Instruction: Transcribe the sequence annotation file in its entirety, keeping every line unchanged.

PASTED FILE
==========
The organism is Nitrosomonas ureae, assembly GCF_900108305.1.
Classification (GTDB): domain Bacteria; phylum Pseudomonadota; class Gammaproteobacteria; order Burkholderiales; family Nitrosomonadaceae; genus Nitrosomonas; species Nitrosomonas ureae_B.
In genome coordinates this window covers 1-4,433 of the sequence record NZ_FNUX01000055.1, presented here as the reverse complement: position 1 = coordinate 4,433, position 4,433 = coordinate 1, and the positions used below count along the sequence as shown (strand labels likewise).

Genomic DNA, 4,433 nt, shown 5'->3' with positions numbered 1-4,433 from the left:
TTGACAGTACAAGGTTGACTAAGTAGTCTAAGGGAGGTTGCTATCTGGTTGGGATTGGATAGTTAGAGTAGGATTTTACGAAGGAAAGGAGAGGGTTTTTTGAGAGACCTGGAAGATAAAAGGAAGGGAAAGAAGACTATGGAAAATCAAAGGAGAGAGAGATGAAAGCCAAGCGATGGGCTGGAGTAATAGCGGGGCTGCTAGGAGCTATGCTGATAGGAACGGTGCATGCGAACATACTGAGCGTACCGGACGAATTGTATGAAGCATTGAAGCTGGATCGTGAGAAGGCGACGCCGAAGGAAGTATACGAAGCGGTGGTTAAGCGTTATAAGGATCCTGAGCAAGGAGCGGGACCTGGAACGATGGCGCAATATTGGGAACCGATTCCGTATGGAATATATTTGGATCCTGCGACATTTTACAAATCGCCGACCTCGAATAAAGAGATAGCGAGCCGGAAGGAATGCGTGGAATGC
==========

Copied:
The organism is Nitrosomonas ureae, assembly GCF_900108305.1.
Classification (GTDB): domain Bacteria; phylum Pseudomonadota; class Gammaproteobacteria; order Burkholderiales; family Nitrosomonadaceae; genus Nitrosomonas; species Nitrosomonas ureae_B.
In genome coordinates this window covers 1-4,433 of the sequence record NZ_FNUX01000055.1, presented here as the reverse complement: position 1 = coordinate 4,433, position 4,433 = coordinate 1, and the positions used below count along the sequence as shown (strand labels likewise).

Genomic DNA, 4,433 nt, shown 5'->3' with positions numbered 1-4,433 from the left:
TTGACAGTACAAGGTTGACTAAGTAGTCTAAGGGAGGTTGCTATCTGGTTGGGATTGGATAGTTAGAGTAGGATTTTACGAAGGAAAGGAGAGGGTTTTTTGAGAGACCTGGAAGATAAAAGGAAGGGAAAGAAGACTATGGAAAATCAAAGGAGAGAGAGATGAAAGCCAAGCGATGGGCTGGAGTAATAGCGGGGCTGCTAGGAGCTATGCTGATAGGAACGGTGCATGCGAACATACTGAGCGTACCGGACGAATTGTATGAAGCATTGAAGCTGGATCGTGAGAAGGCGACGCCGAAGGAAGTATACGAAGCGGTGGTTAAGCGTTATAAGGATCCTGAGCAAGGAGCGGGACCTGGAACGATGGCGCAATATTGGGAACCGATTCCGTATGGAATATATTTGGATCCTGCGACATTTTACAAATCGCCGACCTCGAATAAAGAGATAGCGAGCCGGAAGGAATGCGTGGAATGC